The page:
“But, of course, on being freed, people who’ve been psychologically crushed don’t immediately start doing glorious, confident, ostentatious things. Instead, they sit around for a while, going “What the fuck was that?”, and trying to work out why it happened, trying — often — to see if it was their fault.
They have to work out what their relationship is with their former aggressors, and come up with new command structures — or work out if they want new command structures at all. There’s a need to share out experiences, a need to work out what a) ‘normal’ is and b) if you want to be it. And, above all, it takes time to work out what you really believe in — what you think for yourself.
If everything you have been taught is the history, mores and reasoning of your victors, it takes a long, long time to work out the bits you want to keep, which bits you want to throw away: which bits are poisonous to you, and which bits are salvageable.
In short, there is a long period of gently patting yourself, going “Am I OK? Am I all right?”, often followed by a long, long thoughtful silence before any action gets under way.”— Caitlin Moran, How To Be A Woman (via freaksareforconclusions)
“As I have said, in the same way that you can tell if some sexism is happening to you by asking the question ‘is this polite or not’, you can tell whether some misogynistic societal pressure is being exerted on women by calmly enquiring ‘and are the men doing this, as well?’
If they aren’t chances are you’re dealing with what we strident feminists refer to as ‘some total fucking bullshit’”—Caitlin Moran (via tawdryquirk)
““I, personally, have a cunt. Sometimes it’s ‘flaps’ or ‘twat’, but, most of the time, it’s my cunt. Cunt is a proper,old, historic, strong word. I like that my fire escape also doubles up as the most potent swearword in the English language. Yeah. That’s how powerful it is, guys. If I tell you what I’ve got down there, old ladies and clerics might faint. I like how shocked people are when you say ‘cunt’. It’s like I have a nuclear bomb in my pants, or a mad tiger, or a gun.” - Caitlin Moran”—I started reading Moran “part memoir, part rant” novel, ‘How to be a Woman’ yesterday after watching a Moran interview featured on the #feminist feed. I adore the Brit slang (minge!), her humor and views on feminism (and I’m only a quarter of the way into it.). (via montereycunt)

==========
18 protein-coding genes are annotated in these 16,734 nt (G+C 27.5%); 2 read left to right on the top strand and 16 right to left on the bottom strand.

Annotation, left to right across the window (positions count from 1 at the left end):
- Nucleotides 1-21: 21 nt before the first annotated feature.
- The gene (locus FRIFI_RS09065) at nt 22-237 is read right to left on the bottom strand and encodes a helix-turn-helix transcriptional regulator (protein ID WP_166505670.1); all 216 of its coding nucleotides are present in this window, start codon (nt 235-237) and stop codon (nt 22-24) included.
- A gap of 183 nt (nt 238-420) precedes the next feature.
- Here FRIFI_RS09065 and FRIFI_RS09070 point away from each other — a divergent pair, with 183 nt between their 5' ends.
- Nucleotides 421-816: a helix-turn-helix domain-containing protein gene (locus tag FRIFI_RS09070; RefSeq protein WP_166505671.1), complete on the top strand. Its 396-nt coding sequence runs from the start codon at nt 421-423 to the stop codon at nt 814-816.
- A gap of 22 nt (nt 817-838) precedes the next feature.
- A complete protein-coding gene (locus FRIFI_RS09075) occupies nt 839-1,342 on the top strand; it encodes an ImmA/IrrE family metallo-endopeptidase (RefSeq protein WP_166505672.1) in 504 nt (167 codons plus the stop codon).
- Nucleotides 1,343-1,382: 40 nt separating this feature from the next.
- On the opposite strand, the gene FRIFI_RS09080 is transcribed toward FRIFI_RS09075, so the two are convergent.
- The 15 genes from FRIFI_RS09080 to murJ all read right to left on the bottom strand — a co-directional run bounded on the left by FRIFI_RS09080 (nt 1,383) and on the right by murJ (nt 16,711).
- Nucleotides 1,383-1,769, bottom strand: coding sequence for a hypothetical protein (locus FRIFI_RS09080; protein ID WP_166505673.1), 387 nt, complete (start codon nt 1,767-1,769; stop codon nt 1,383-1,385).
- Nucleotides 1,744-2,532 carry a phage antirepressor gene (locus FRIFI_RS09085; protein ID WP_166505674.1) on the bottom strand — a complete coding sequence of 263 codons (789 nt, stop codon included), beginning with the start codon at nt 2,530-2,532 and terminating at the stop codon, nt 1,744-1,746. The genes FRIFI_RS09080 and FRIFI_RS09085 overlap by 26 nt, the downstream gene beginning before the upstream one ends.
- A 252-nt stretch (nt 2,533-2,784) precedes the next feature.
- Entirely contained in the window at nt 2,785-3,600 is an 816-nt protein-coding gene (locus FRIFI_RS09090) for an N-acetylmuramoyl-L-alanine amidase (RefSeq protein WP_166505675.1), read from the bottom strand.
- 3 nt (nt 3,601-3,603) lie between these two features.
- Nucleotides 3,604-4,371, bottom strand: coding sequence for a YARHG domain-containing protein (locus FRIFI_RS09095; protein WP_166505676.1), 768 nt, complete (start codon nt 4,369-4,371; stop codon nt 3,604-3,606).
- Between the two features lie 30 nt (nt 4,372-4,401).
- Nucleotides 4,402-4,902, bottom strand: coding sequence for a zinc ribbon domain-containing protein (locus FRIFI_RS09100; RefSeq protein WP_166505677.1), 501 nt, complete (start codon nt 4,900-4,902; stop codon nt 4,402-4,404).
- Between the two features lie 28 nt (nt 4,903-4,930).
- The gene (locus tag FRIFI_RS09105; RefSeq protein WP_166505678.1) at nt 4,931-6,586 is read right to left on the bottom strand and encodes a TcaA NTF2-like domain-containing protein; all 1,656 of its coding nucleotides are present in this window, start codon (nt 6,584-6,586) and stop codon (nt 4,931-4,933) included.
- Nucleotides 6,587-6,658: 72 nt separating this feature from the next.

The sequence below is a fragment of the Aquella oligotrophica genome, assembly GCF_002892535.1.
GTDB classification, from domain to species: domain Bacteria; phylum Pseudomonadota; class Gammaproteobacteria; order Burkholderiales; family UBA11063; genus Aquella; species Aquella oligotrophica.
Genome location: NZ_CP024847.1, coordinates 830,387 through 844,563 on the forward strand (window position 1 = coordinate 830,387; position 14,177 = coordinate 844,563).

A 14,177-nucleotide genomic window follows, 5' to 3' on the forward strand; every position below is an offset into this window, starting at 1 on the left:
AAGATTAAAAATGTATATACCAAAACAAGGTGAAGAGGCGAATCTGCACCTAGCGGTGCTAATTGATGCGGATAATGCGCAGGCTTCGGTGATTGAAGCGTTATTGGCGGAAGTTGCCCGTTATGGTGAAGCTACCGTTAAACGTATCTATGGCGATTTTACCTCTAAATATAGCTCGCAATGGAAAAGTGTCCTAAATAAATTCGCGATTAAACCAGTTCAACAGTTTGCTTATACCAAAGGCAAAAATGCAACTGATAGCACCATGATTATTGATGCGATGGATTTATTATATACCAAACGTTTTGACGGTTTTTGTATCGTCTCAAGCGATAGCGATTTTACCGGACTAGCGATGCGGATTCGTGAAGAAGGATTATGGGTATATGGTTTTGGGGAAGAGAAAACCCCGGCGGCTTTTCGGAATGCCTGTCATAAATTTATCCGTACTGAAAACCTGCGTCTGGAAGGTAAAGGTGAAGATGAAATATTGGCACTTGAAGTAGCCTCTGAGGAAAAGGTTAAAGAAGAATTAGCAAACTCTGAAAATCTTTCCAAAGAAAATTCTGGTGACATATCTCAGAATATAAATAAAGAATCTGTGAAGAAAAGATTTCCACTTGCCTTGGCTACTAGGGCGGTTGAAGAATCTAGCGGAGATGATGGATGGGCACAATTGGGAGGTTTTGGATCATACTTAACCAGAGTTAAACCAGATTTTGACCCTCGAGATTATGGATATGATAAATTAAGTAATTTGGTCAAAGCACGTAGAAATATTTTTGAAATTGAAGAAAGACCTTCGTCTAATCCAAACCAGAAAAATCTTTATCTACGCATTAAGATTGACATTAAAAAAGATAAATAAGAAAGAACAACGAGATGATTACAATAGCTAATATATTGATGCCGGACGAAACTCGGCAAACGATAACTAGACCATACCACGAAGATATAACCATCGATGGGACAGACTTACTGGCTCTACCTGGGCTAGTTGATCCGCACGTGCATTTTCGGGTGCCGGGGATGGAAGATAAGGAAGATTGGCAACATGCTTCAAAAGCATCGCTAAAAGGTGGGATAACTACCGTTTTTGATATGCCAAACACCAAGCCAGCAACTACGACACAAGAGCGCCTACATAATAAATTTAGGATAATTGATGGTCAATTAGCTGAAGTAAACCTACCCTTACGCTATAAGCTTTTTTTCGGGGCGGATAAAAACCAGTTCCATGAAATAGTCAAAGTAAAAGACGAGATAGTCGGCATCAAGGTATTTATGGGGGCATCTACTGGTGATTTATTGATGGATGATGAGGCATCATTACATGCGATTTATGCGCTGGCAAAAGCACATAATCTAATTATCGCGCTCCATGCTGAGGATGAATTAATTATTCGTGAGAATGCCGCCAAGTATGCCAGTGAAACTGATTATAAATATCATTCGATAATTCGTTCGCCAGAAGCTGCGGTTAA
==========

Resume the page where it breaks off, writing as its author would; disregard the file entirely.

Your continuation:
“On discovering the happy news about his heir, the Earl of Grantham rushed around Downton insisting that everyone come and see Matthew in the drawing room at once. Really, he appeared one whisky away from ringing the bells in Downton chapel and shouting “SEX WILL BE HAD! SEX WILL BE HAD!” to the entire cast.”—Caitlin Moran, in The Times (via letmeeatpears)
“Anyway. Matthew’s trousers. In a war full of unspeakable atrocities, the Hun’s most beastly move has been an attack on Cousin Matthew’s — possibly literal, given his poshness — crown jewels. When he returned from the front in Episode Five, it was in a wheelchair — “An impotent cripple, smelling of sick,” as he called himself, clearly on a bit of a Downton downer. For a few amazing moments it seemed as if Downton might have gone the whole hog and written in a character who’d had his nads blown off in the heat of battle — only the second drama to attempt this since the BBC’s groundbreaking testicle-exploding Lilies in 2007.
And, indeed, a scene in last Sunday’s episode seemed to confirm this: the Earl of Downton watching solemnly as a car departed down the driveway, his sombre expression suggesting that the vehicle contained Matthew’s balls on a tray, being taken off for a decent burial. But — to infinite rejoicing — we found that this was not the case. Not the case at all. Matthew was, in fact, trousioso intacta, as I’m sure the Latin would have it. The contents of his orangery were all present and correct — it was merely the “sexual reflex” that was missing.”—